| SAM’S CLUB: Mayor Sam Adams has fought Wal-Mart, saying it “fails the basic test of ethical capitalism.” |
IMAGE: Vivian Johnson
While Mayor Sam Adams awaits a decision on whether he’ll face any criminal charges in the Beau Breedlove affair, there’s an unrelated but hefty federal lawsuit against the mayor that hits a critical point next week.
The issue underlying the $25 million federal lawsuit naming the mayor and the City of Portland goes back to 2005, when Wal-Mart was eyeing Hayden Island to build a third store in Portland. Adams, then a city commissioner, responded to Wal-Mart’s interest by crafting a moratorium to halt development on Hayden Island.
Adams’ opposition to Wal-Mart scored highly visible political points—an anti-Wal-Mart sign hung in the Southwest 5th Avenue window of his City Hall office for years. And his charge against the retail giant helped him establish pro-labor and populist credentials after a decade as chief of staff to former Mayor Vera Katz, in which he cultivated close ties with real estate developers and the business community.
According to the lawsuit filed by Thunderbird Hotels LLC, Adams’ actions also cost developer Howard Dietrich Jr. $25 million. The city, which has been litigating various aspects of the case since 2006, has moved to throw out the lawsuit. Dietrich’s lawyers are scheduled to reply to that motion April 30.
WHERE’S WAL–MART?: Not on this Hayden Island property.
Paul Diller, an assistant professor at the Willamette University School of Law, says cities have wide latitude in making zone changes even if they affect property values and the Suprieme Court has ruled that temporary moratoria don’t constitute takings. But, says Diller, who has not looked at the specifics of this case, LUBA’s invalidation of the moratorium complicates things. “It’s a novel theory,” says Diller, who teaches property law at Willamette.
Here are the facts before federal magistrate John Jelderks.
Days before Adams took office as commissioner, Dietrich bought the Thunderbird Hotel, which sits on 13 acres just south of the Interstate Bridge, for $21 million. Nine months later, on Sept. 30, 2005, according to the lawsuit, he agreed to sell the property to Wal-Mart, and told the company he “was unaware of any facts concerning the property that would adversely affect Wal-Mart’s ability to develop it as a retail facility.”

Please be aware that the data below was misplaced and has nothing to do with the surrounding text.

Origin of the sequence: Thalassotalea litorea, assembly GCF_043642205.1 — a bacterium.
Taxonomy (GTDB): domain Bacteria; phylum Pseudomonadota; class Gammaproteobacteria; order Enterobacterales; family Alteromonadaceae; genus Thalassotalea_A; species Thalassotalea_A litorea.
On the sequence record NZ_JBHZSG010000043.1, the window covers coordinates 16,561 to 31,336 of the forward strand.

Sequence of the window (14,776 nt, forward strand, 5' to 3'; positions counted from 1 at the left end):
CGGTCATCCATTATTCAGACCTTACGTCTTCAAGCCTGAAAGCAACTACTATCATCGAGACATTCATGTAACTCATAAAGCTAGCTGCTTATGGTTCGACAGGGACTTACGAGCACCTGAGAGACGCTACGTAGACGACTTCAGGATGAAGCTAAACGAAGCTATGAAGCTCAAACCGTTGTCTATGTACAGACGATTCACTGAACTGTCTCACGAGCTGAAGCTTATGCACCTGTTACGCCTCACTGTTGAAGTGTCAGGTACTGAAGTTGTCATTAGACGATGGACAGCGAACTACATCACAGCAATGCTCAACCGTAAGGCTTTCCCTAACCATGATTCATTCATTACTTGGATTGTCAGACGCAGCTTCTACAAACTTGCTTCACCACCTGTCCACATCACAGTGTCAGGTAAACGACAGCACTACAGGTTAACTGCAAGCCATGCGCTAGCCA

The final agreed-upon sale price was $25 million—a tidy profit of nearly 20 percent in less than a year for Dietrich.
But Adams’ campaign against Wal-Mart, a company he said “fails the basic test of ethical capitalism,” accelerated shortly afterward. On July 6, 2006, he said he would submit a City Council resolution adopting a development moratorium on Hayden Island because of the traffic that would result if “Wal-Mart or another big-box retailer builds a store at the old Thunderbird Hotel site.”
Then, on Oct. 4, 2006, the day that Council was to vote on the moratorium, Wal-Mart abruptly canceled plans for the store. The company said in a joint statement with Dietrich that the move was “purely a business decision…and is not a response to Portland Commissioner Sam Adams’ proposed temporary development moratorium.”
Despite those conciliatory words, Dietrich filed an appeal with the state Land Use Board of Appeals, the agency that adjudicates land-use disputes. In June 2007, LUBA ruled that Adams’ development moratorium was “invalid.” Dietrich and the city then took their squabble to the Oregon Court of Appeals, which returned it to LUBA, resulting in litigation that lasted until April 2008 but produced the same result: a finding that the development moratorium was invalid.
Then, last October, Dietrich filed suit in Multnomah County Circuit Court, seeking $25 million in damages, claiming his property was treated differently from others on Hayden Island and that through an invalid moratorium that amounted to a “taking,” “Adams and Portland…have deprived plaintiff and continue to deprive plaintiff of all economically viable use of its property.”
The City successfully requested the matter move to federal court. In its response to Dietrich’s claim, the city argues Dietrich was treated fairly and no differently from other property owners, and at worst temporarily prevented from using his land as permitted.
“Thunderbird’s complaint against defendants Sam Adams and the City of Portland should be dismissed,” deputy city attorney Terence Thatcher wrote in a Jan. 26 response to Dietrich’s claim.
(This isn’t the only lawsuit against the city stemming from an Adams ordinance dealing with business. Last week, as first reported on wweek.com, real estate agents sued the city, claiming an Adams ordinance illegally imposed the city’s business license tax on them.)
One Adams critic says Adams’ development moratorium and the subsequent multimillion-dollar damage claim it spawned reflect a greater concern for cultivating anti-Wal-Mart voters than creating sound public policy.
“I don’t think he cares whether anything is legal or not,” says former Portland Development Commission chairman Bob Ames, a leader of Friends of Urban Renewal, a group battling City Hall over what it considers an illegal use of urban renewal funds. “It’s just a question of whether he can get away with it.”
Dietrich and his attorney, Don Stark, declined to comment on the Wal-Mart case, as did the city attorney’s office and Adams’ spokesman.
FACT: In December 2007, Trail Blazers center Greg Oden described Portland this way to The Indianapolis Star, his hometown newspaper: “The city is nice,” Oden said. “But they don’t have any Wal-Marts near my house. I go to Best Buy or Target, but those places are pretty expensive.”